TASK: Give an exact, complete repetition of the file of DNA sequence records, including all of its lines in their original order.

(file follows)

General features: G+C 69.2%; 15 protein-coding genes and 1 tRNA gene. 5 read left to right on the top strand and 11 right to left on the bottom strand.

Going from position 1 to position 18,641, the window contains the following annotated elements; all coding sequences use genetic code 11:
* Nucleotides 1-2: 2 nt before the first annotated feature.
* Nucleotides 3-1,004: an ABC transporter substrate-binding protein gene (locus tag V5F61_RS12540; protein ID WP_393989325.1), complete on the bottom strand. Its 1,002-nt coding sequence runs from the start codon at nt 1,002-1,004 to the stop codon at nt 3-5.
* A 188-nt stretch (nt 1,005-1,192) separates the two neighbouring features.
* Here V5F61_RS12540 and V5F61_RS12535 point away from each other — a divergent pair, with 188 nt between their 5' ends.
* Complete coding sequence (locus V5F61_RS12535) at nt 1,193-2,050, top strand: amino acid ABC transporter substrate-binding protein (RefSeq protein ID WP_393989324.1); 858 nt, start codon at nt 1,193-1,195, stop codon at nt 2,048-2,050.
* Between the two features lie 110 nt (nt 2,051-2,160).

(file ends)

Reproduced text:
General features: G+C 69.2%; 15 protein-coding genes and 1 tRNA gene. 5 read left to right on the top strand and 11 right to left on the bottom strand.

Going from position 1 to position 18,641, the window contains the following annotated elements; all coding sequences use genetic code 11:
* Nucleotides 1-2: 2 nt before the first annotated feature.
* Nucleotides 3-1,004: an ABC transporter substrate-binding protein gene (locus tag V5F61_RS12540; protein ID WP_393989325.1), complete on the bottom strand. Its 1,002-nt coding sequence runs from the start codon at nt 1,002-1,004 to the stop codon at nt 3-5.
* A 188-nt stretch (nt 1,005-1,192) separates the two neighbouring features.
* Here V5F61_RS12540 and V5F61_RS12535 point away from each other — a divergent pair, with 188 nt between their 5' ends.
* Complete coding sequence (locus V5F61_RS12535) at nt 1,193-2,050, top strand: amino acid ABC transporter substrate-binding protein (RefSeq protein ID WP_393989324.1); 858 nt, start codon at nt 1,193-1,195, stop codon at nt 2,048-2,050.
* Between the two features lie 110 nt (nt 2,051-2,160).